The charity, which monitors anti-Semitism in Britain, said the figures marked the worst year since records began in 1984. They included violent street attacks,arson, egg-throwing, racist graffiti, website hacking and hate mail.
Researchers said the surge was fuelled by the ground invasion of Gaza by Israeli forces in January 2009. Almost a quarter of incidents (23%) included some form of reference to the controversial conflict.
Campuses in particular are a hotbed of Malmö Syndrome. Here is a non-exhaustive list of disruptions during just the first two weeks of this month in which Jews either were attacked on campus or speeches were disrupted in the name of anti-Zionism:
On February 1, at York University in Toronto, 20 Jewish students who had gathered to raise awareness of captured Israeli soldier Gilad Shalit and terrorist acts committed by Hamas were surrounded by about 50 protestors chanting anti-Israel and anti-Semitic slurs. Two of the Jewish students were slapped, one on the arm and one across the face.
On February 3, during his lecture at Oxford University, Israel’s Deputy Foreign Minister Danny Ayalon was heckled by a Muslim student who shouted, among other
things, “Itbah Al-Yahud” – “kill the Jews.”
On February 7, the Israel Society at Cambridge University canceled a talk by Ben-Gurion University of the Negev historian Benny Morris after protesters accused him of “Islamophobia” and “racism.”
On February 8, at UCLA School of Law, members of Law Students for Justice in Palestine (LSJP), an undergraduate group Students for Justice in Palestine (SJP) and the local Women in Black disrupted a lecture by Daniel Taub, Principal Deputy Legal Advisor of Israel’s Ministry of Foreign Affairs.
Also on February 8, at the University of California, Irvine, hecklers tried to disrupt a lecture by Michael Oren, Israeli ambassador to the United States, who is also a distinguished academic.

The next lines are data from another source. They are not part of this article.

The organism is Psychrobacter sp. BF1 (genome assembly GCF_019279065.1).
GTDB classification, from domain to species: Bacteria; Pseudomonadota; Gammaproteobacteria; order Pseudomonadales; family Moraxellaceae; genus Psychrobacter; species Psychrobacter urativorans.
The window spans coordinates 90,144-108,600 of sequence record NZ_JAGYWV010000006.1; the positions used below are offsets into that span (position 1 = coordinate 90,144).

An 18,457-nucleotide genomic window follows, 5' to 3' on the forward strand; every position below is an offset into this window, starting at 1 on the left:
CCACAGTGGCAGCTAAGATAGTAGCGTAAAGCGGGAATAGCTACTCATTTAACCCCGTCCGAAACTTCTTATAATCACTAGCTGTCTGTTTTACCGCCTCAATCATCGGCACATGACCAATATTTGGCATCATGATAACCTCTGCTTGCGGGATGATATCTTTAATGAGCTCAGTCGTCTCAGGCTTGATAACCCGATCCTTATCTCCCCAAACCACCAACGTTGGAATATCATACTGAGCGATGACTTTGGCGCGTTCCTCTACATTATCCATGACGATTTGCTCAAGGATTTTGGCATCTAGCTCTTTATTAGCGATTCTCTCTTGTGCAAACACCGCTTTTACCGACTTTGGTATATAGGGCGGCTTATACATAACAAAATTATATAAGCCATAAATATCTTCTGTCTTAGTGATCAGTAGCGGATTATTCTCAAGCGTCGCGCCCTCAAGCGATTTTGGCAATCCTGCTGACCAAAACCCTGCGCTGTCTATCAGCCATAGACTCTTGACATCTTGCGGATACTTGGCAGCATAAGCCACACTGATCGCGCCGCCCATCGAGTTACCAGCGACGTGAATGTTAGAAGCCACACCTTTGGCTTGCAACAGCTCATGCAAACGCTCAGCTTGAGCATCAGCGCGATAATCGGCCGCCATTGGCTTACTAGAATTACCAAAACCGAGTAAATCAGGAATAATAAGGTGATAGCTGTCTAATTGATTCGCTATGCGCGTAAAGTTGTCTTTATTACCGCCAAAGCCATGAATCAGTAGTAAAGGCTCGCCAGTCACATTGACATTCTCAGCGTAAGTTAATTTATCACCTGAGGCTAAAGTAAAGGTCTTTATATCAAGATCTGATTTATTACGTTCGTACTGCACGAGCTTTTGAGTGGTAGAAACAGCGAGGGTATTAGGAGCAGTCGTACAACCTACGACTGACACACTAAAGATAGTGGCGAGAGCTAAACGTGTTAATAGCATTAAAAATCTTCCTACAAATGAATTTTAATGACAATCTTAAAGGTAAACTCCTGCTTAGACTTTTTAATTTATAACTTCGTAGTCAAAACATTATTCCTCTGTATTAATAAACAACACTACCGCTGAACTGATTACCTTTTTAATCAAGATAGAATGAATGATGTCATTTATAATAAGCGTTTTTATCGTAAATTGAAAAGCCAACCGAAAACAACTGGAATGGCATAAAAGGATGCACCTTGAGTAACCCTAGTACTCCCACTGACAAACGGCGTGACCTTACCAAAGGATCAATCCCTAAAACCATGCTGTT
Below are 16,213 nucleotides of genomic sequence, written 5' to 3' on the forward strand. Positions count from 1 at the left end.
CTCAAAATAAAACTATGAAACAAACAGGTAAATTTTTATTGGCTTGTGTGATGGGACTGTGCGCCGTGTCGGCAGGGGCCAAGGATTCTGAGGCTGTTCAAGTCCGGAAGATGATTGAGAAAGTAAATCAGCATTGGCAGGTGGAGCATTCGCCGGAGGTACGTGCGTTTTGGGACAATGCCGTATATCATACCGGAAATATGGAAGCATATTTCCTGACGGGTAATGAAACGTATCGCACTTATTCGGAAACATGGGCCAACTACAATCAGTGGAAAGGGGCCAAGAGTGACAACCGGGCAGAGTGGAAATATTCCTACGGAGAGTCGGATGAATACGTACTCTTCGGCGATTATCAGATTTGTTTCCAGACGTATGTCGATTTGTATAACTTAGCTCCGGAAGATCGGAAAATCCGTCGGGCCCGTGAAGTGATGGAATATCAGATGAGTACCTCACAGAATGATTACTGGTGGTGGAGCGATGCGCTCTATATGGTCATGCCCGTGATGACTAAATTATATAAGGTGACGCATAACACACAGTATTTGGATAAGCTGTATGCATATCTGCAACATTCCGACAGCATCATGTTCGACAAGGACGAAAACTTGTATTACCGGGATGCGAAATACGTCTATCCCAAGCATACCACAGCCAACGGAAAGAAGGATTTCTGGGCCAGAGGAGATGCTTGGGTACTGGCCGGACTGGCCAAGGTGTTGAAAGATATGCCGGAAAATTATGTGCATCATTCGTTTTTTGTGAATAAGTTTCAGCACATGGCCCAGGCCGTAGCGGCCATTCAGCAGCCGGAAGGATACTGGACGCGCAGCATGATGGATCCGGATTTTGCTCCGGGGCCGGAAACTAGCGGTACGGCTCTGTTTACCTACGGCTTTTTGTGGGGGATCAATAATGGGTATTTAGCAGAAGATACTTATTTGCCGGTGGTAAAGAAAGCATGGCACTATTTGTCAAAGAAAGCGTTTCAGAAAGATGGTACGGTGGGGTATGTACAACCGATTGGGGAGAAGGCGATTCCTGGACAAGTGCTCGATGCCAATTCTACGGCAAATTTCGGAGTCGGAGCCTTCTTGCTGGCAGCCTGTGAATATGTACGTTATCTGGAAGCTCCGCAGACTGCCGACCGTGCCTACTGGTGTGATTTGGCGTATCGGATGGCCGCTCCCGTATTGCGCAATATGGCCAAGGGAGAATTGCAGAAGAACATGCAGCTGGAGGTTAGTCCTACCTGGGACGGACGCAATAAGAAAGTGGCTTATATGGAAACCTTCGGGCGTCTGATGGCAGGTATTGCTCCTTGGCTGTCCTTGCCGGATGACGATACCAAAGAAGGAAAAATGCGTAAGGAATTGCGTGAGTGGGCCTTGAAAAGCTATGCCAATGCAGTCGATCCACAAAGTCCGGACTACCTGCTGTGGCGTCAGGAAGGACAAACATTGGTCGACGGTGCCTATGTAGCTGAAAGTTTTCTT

The excuse now is the Israeli invasion of Gaza, but that is just an excuse. From the “Zionism is Racism” UN resolution in 1975, to the exaggerated claims of Israeli killings in Jenin and elsewhere, there always is some excuse to attack Israel on campus.
It is a very thin line between what is happening on campuses and in the anti-Israel blogosphere, and Malmö Syndrome.
But to point out this thin line leads to the new blogospheric badge of honor, the supposed false accusation of anti-semitism:
In fact, the whole Wieseltier-Sullivan episode has served to illustrate an emerging trend among critics of Israel: Their eagerness to allege that they’ve been accused of being an anti-Semite. I do agree that some of Israel’s defenders are too quick to throw out charges of anti-Semitism or “self-hating Jew,” and that’s lamentable and a problem. But it seems that among many of Israel’s critics, claiming that you’ve been accused of being an anti-Semite has become some sort of bizarre badge of honor. And quite a few of those that have allegedly been accused of being an anti-Semite, according to Wieseltier’s critics, either were never smeared with such a term or were only accused of making a specific problematic remark and not tarred with some broad brush of disliking Jews, as they claim.
Critics of Israel who are not anti-Semitic need to admit that they have a problem, Malmö Syndrome.
The line between anti-Israel rhetoric and anti-Semitic violence has been all but erased, and the enlightened leftists supposedly committed to human rights in fact are in bed with those who act on the oldest hate.